Tempura with udo, hogweed, sweet cicely and lovage

If you read online about the origins of the Japanese tempura cooking style, you will discover that it was introduced to Japan by Portuguese missionaries who possibly adapted it from Indian pakora in their colony of Goa. The word comes from the Latin tempora or ‘times’, which was used to refer to the Christian fast days on which meat could not be eaten and fish was a popular substitute. However, we in Scotland know that it is simply an excuse to deep-fry things in batter and that no further justification is needed. If they can then be dipped in soy sauce, so much the better.

I have been experimenting recently with a number of strongly-flavoured shoots from the carrot family, including hogweed (Heracleum sphondylium), sweet cicely (Myrrhis odorata) and lovage (Levisticum officinale), and one from the closely related aralia family – udo (Aralia cordata). In all the carrot relatives it is the young leaf stems that are eaten, preferably before the leaf itself has properly unfurled. Lovage is particularly strongly flavoured and is usually used as a herb, but it can be made milder by blanching it – excluding light from the growing stems so that they come up pale and somewhat chastened. Clay forcing pots are traditionally used for this but I find that an upturned bin works just as well (it needs to be large as lovage is quite a size).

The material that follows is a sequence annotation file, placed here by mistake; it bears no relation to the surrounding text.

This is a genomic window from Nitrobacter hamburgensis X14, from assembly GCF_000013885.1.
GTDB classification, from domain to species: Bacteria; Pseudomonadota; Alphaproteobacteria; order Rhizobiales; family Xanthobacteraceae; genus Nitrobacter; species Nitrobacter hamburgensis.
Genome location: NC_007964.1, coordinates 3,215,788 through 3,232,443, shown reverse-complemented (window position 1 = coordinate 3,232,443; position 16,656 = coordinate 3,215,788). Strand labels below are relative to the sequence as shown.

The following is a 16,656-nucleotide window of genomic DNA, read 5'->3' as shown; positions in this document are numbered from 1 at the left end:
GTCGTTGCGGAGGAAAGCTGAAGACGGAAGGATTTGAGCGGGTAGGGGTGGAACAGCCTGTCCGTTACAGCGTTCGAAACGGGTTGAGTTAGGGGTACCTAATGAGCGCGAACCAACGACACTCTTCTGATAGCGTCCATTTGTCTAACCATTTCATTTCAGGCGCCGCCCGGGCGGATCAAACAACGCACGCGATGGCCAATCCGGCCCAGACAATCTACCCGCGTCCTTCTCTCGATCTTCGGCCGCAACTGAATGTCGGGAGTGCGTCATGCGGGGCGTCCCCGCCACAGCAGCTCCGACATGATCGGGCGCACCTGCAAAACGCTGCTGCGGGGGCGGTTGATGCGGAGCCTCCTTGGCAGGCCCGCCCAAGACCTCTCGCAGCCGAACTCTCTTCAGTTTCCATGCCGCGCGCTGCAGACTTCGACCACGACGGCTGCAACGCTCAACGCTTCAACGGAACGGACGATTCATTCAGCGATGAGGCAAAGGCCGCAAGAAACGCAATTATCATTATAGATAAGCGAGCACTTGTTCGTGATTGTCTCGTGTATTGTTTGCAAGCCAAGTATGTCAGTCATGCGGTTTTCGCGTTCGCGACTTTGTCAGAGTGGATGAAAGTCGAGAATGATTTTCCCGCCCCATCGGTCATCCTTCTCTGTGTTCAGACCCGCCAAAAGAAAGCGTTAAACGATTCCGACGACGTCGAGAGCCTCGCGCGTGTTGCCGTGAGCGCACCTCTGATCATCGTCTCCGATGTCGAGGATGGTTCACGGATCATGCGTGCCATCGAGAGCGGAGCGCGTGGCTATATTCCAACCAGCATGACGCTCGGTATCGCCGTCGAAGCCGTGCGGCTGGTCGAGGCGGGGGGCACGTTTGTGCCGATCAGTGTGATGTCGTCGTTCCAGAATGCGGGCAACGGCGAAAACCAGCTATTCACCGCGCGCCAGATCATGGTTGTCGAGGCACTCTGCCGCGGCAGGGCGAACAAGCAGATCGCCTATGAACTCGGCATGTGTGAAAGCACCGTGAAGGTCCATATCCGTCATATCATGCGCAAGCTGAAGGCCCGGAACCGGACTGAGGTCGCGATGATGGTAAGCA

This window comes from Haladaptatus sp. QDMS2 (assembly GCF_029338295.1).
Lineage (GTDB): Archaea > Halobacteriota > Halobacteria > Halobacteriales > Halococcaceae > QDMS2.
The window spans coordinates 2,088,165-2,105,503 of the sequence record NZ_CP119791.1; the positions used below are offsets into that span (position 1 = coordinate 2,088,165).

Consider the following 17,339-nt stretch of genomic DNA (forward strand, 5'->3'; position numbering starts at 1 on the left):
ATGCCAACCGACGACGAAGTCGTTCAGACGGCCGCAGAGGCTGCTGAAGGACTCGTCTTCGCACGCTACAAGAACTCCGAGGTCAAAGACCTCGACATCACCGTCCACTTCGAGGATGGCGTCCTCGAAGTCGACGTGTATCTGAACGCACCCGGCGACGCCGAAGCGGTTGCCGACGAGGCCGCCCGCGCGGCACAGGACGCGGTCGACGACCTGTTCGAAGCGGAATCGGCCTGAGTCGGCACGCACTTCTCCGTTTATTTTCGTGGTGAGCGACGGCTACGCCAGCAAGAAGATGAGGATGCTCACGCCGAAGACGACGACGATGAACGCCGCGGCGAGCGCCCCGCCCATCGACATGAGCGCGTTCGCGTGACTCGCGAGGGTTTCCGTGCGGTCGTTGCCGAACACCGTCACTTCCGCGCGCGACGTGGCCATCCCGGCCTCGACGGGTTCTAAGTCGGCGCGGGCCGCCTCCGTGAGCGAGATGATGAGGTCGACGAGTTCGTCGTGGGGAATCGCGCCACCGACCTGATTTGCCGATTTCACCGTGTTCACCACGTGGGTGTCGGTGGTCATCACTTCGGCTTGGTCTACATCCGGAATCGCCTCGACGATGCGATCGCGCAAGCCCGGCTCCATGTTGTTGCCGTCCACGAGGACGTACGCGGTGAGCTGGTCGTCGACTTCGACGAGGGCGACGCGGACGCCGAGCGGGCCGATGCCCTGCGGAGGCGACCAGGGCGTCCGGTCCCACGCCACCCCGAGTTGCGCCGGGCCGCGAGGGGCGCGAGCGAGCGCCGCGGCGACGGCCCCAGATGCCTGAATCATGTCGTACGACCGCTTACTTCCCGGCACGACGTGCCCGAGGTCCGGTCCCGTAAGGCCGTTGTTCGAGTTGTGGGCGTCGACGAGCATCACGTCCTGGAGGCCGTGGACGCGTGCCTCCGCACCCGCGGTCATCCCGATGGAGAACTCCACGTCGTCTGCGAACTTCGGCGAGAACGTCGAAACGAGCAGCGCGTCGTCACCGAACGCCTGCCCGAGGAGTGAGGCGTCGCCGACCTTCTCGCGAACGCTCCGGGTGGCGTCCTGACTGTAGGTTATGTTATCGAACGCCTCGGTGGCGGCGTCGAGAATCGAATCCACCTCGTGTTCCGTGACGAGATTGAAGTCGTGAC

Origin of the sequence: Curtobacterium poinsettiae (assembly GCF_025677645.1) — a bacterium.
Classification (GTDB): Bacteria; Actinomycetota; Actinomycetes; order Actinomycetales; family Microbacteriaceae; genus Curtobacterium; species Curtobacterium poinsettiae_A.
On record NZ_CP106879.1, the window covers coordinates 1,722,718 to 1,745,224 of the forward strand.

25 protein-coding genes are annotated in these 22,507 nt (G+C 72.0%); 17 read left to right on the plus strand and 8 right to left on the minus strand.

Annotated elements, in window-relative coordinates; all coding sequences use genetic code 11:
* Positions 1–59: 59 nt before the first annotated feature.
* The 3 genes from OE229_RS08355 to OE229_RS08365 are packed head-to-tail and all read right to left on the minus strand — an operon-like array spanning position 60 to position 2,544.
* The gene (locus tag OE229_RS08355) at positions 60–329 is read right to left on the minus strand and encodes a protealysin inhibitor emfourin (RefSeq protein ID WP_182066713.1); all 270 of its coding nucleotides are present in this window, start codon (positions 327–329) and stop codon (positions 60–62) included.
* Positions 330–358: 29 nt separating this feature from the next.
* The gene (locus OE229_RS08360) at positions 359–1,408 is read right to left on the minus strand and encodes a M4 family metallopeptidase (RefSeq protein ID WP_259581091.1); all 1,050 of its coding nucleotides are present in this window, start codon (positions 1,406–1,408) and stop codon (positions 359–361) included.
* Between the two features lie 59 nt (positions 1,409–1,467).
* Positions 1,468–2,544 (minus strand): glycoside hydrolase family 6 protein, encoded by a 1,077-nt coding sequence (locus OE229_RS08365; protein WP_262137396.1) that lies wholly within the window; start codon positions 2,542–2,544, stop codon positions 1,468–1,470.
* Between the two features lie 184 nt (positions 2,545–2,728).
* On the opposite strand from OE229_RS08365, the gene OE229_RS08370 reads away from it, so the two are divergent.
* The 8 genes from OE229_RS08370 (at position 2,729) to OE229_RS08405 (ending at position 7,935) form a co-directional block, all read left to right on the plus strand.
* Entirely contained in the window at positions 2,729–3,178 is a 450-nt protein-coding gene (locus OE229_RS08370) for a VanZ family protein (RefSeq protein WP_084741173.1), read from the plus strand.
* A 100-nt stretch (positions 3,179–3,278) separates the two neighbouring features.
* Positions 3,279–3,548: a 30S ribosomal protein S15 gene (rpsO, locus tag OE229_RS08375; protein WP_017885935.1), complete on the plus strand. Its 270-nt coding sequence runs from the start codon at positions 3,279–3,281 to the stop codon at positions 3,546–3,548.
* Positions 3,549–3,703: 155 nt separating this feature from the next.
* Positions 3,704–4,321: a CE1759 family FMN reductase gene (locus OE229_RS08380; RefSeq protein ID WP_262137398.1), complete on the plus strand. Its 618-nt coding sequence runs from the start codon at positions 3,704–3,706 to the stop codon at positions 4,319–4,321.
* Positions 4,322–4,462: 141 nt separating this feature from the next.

With the udo on the other hand it is usually the pith – the flesh inside the central stems – that is used: the resinous skin is peeled or sliced off. In this case, however, I wanted to find a use for the tips of the shoots that are difficult to peel and include the young leaves. I thought that tempura might be a good way of harmonising all these strong flavours.

lovage - udo - sweet cicely - hogweed

lovage – udo – sweet cicely – hogweed

For my tempura batter I used plain wheat flour with a little corn flour, an egg and chilled water. I mixed it briefly so as to keep it light and fluffy. The stems were all cut up into bite-sized lengths, then coated in the batter and deep fried. You get lots of little bits of batter left in the oil once you take the large pieces out: it is good to get these out if you can or they will spoil your oil.

tempura

The verdict? I loved it! The strong flavours were all still there but tempered by the cooking and the mild batter and by the competition with the soy sauce. This is definitely a dish that I will be making again.

 

 

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